How I Tackle Revisions: Synthesizing Feedback

Yesterday I received comments from the last of my second round readers (thanks, ladies!). I’m itching to jump right in and start revising, but I am forcing myself to take a few days to think through it all and figure out a plan of attack before I dig in. I’ve posted on patience before (here, here), so you all know that is AGONIZING for me, but I’ve assigned myself another task to keep me busy the rest of this week, so I will prevail!

I was sure I’d posted before on how I approach feedback, but the closest I found was a post on Solving the Revision Puzzle, which was more about how getting feedback from multiple CPs helped me figure out how to revise. It’s possible I may find whatever post I’m remembering later, or maybe I’m just thinking of posts I’ve seen from other writers since this is a popular topic :). Anyway, here are the questions I ask when I receive feedback. And let me preface this by saying that I’m talking about big-picture issues here, not the minor issues that you automatically fix.

Does this comment resonate with what I want the story to be?

This is the most important question, and it’s both the easiest and hardest to answer.

It’s easy to answer when I read a comment and automatically think, “Yes! How did I miss that?”

It’s also easy to answer when the suggestion would take my story in a direction I absolutely don’t want to go. To be honest, that rarely happens. More often, it’s something I have to really think about, and more questions arise:

  • Would making this change modify the story in a way that it won’t be what I want it to be?
  • How attached am I to this character/POV/setting/age/plot point/etc.? Do I need it?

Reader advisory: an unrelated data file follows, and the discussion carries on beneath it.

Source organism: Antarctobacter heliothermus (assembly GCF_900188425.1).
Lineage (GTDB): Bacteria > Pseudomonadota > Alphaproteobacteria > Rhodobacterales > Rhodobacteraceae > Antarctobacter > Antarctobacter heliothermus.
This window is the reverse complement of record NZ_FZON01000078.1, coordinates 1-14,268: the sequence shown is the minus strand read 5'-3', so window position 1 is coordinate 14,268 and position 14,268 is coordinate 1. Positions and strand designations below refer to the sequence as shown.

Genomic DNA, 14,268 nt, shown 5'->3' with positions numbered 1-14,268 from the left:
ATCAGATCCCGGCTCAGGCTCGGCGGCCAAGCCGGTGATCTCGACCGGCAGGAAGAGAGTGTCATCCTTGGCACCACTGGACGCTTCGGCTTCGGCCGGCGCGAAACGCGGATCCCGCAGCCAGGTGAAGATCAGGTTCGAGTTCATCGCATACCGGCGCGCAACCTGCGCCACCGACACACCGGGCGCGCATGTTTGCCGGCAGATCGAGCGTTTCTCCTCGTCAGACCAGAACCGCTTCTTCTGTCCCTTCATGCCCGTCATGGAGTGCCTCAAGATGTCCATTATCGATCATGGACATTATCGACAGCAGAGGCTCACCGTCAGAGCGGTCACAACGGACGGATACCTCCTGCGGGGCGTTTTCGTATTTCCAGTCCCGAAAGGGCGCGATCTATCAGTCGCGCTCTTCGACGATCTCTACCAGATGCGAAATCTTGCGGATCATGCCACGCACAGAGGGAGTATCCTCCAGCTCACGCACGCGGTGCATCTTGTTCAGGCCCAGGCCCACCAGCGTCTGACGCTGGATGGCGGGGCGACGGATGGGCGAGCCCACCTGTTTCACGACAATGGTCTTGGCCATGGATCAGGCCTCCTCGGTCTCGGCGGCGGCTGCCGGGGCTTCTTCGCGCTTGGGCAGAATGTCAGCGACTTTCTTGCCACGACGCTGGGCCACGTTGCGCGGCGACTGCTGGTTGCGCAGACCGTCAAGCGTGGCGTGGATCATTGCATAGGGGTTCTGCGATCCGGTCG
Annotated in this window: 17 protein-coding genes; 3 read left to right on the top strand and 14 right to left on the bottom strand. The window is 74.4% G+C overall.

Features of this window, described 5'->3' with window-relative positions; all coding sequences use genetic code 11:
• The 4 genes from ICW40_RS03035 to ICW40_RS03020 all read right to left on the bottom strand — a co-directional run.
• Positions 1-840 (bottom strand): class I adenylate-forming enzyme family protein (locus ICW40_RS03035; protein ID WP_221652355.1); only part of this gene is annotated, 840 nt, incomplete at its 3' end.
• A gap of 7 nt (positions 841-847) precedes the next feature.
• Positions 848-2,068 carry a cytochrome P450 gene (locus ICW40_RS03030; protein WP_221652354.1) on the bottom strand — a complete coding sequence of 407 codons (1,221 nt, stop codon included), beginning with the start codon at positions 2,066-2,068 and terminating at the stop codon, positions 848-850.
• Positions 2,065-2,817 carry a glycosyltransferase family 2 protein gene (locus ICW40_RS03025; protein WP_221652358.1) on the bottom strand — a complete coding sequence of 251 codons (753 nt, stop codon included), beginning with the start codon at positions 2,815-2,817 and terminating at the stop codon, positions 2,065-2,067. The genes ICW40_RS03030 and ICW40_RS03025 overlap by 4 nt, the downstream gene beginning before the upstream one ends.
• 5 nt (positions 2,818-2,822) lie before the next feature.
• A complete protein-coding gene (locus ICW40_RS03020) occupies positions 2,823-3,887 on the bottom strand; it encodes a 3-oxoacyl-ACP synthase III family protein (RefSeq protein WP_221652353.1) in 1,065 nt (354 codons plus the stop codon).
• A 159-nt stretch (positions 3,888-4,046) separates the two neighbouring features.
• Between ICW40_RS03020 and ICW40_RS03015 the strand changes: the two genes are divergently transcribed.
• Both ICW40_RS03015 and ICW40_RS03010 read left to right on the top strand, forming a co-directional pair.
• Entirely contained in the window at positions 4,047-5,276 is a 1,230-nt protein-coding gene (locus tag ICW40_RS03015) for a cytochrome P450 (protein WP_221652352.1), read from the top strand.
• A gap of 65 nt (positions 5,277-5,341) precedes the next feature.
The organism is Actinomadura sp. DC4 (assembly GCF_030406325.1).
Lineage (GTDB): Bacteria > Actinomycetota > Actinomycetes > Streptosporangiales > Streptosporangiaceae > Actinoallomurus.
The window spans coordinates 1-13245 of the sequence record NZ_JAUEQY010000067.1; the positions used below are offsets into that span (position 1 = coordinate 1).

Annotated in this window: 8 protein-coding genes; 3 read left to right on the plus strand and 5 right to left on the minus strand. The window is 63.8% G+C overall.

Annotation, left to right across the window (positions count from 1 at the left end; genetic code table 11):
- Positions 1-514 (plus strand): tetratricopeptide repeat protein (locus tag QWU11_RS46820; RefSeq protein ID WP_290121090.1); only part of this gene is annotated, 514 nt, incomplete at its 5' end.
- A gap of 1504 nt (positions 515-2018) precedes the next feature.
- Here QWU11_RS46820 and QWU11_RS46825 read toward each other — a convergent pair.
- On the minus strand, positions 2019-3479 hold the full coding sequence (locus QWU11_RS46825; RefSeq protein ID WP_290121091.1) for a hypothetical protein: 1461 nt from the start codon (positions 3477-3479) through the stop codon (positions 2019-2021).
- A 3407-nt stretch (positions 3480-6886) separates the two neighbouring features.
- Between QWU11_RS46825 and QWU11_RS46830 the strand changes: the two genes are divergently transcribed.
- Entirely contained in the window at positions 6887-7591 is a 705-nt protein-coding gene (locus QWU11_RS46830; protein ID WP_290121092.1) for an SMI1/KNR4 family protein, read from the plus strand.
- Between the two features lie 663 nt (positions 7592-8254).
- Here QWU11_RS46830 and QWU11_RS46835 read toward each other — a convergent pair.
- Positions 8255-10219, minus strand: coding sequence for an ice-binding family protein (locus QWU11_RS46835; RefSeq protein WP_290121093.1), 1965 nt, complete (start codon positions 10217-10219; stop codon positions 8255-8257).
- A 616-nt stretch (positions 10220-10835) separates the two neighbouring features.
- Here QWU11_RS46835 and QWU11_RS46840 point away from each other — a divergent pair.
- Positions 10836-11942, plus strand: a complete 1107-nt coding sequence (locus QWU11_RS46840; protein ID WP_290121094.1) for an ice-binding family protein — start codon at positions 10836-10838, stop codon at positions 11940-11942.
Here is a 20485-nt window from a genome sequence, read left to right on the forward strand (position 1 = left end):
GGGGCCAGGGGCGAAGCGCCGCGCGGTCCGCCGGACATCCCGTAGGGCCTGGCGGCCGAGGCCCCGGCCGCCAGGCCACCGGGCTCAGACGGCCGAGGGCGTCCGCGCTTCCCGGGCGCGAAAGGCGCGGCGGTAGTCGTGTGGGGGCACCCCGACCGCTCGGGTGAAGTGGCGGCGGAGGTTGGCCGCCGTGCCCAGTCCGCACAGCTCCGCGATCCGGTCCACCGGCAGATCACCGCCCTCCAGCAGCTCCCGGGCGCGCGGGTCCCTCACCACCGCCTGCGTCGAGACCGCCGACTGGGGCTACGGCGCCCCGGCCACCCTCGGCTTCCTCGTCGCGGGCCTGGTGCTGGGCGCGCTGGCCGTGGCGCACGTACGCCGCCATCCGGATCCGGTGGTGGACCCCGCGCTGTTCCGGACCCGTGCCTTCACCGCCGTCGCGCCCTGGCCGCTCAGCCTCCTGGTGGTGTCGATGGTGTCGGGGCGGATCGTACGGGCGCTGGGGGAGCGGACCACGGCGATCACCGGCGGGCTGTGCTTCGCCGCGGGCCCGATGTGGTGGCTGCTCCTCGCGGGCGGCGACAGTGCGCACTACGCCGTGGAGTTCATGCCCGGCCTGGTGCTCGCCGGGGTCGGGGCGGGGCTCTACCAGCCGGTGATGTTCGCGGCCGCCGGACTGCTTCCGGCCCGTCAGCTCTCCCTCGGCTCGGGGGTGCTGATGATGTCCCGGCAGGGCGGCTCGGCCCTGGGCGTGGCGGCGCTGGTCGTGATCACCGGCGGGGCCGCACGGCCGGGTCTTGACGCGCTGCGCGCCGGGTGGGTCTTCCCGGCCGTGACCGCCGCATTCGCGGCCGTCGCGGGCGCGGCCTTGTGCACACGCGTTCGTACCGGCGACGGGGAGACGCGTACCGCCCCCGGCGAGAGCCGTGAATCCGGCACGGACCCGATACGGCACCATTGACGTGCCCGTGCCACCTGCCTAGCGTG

For the purposes of this post I’m going to use my one of my earlier manuscripts, DUET WITH THE DEVIL’S VIOLIN, as an example. I had a reader who suggested I eliminate a character and gave some valid reasons for it. However, I thought the character was important to the forward momentum of the story and I couldn’t see another way to make it work. Besides, I liked that subplot, so the suggestion didn’t resonate with me. Was it the right call? It doesn’t matter, because I was so resistant to the suggestion, I couldn’t have made it work.

This isn’t the only time I’ve decided not to act on a comment after careful consideration. Sometimes that’s what’s best for my story. None of my CPs or readers will be offended if I don’t implement one of their suggestions. I know I wouldn’t be. Ultimately it won’t serve me well to turn it into something I don’t like or can’t own.

On the other hand, it does serve me well to consider comments that might stretch my comfort zone without going beyond parameters I can accept. So back to DUET: I had an agent who said they would take another look if I aged it up to young adult. That one gave me pause, because changing it to YA would not affect the central story I wanted to tell, and I wasn’t tied to it being middle grade. So that led to the next question:

Will this change make the story better?